Morrison hurt Bruce Wayne in a way the character hadn’t experienced since his parents died, and Morrison’s willingness to take Batman to painful extremes has turned Batman, Incorporated into one of the year’s most unpredictable superhero titles. DC’s New 52 wiped out characters like Wally West, Donna Troy, and Stephanie Brown in a single flash, so it’s not a surprise that The New 52 been surprisingly light on significant superhero deaths. Damian Wayne’s death was so effective because he was one of the few characters who carried his pre-New 52 history with him during the re-launch. Having a strong sense of who these characters are is the only way to give their deaths significance, and The New 52 erased a lot of valuable backstory.
(Spoilers for Justice League #22 ahead.) A superhero fatality is the catalyst for DC’s Justice League crossover “The Trinity War,” but Superman supposedly killing Doctor Light is all shock and no substance. Doctor Light was only recently introduced in the pages of Justice League Of America and barely given enough time to create a personality for himself before getting his head turned into ash, and it seems like Doctor Light is only included in the story because he’s a character that already has a horrible reputation because of Identity Crisis. That series never happened in The New 52 and Arthur Light is a benevolent family man, but that information comes forward in the form of hasty exposition rather than having the reader actually see Arthur’s situation firsthand.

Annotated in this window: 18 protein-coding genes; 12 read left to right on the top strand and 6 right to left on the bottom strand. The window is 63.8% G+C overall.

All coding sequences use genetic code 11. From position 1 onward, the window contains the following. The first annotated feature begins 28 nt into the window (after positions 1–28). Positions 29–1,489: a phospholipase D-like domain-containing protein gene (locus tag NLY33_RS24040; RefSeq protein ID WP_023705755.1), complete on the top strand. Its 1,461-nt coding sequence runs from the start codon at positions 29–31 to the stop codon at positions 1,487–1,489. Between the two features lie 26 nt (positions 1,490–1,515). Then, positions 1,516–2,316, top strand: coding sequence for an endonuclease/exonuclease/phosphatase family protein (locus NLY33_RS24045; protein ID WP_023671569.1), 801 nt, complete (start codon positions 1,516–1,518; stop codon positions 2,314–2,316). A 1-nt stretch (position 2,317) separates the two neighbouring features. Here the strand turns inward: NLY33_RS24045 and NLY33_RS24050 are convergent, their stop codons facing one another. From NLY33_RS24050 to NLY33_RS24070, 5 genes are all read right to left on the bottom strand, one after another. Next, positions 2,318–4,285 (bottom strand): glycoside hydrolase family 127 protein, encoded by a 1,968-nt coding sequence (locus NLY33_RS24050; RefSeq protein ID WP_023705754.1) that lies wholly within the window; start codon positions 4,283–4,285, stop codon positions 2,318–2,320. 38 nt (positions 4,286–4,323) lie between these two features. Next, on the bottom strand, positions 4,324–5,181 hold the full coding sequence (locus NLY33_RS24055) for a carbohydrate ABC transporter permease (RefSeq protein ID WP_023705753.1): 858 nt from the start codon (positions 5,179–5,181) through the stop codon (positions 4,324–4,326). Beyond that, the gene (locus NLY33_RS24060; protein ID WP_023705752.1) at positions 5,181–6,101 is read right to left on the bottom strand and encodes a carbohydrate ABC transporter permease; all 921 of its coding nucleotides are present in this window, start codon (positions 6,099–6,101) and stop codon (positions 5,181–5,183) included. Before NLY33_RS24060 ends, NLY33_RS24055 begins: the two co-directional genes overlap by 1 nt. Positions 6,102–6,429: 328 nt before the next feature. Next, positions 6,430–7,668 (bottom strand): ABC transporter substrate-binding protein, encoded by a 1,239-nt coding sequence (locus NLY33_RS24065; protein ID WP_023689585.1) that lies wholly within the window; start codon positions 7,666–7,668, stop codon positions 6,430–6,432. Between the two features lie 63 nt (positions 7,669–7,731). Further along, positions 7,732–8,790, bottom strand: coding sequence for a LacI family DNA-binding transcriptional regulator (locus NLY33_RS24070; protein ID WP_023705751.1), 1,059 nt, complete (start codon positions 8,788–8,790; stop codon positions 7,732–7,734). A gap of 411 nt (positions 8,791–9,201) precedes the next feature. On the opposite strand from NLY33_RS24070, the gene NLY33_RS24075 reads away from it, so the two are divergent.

Mastering the art of the superhero death means convincing the reader that the character is actually dead. Starting an event by killing a character—one introduced for the sole purpose of starting said event with his death—doesn’t lead to a very dramatic story. And then there’s the cliffhanger, in which a mysterious figure says, “Thanks to me, everyone will actually believe that Superman’s killed Doctor Light.” Immediately casting doubt on Doctor Light’s fate makes Superman’s actions feel even more like a cheap PR stunt rather than a necessary narrative decision. These stories are fantastic but death is as real as it gets, and fully exploring the characters and finding their emotional core is the only way for a superhero death to have any meaning, even if it’s temporary.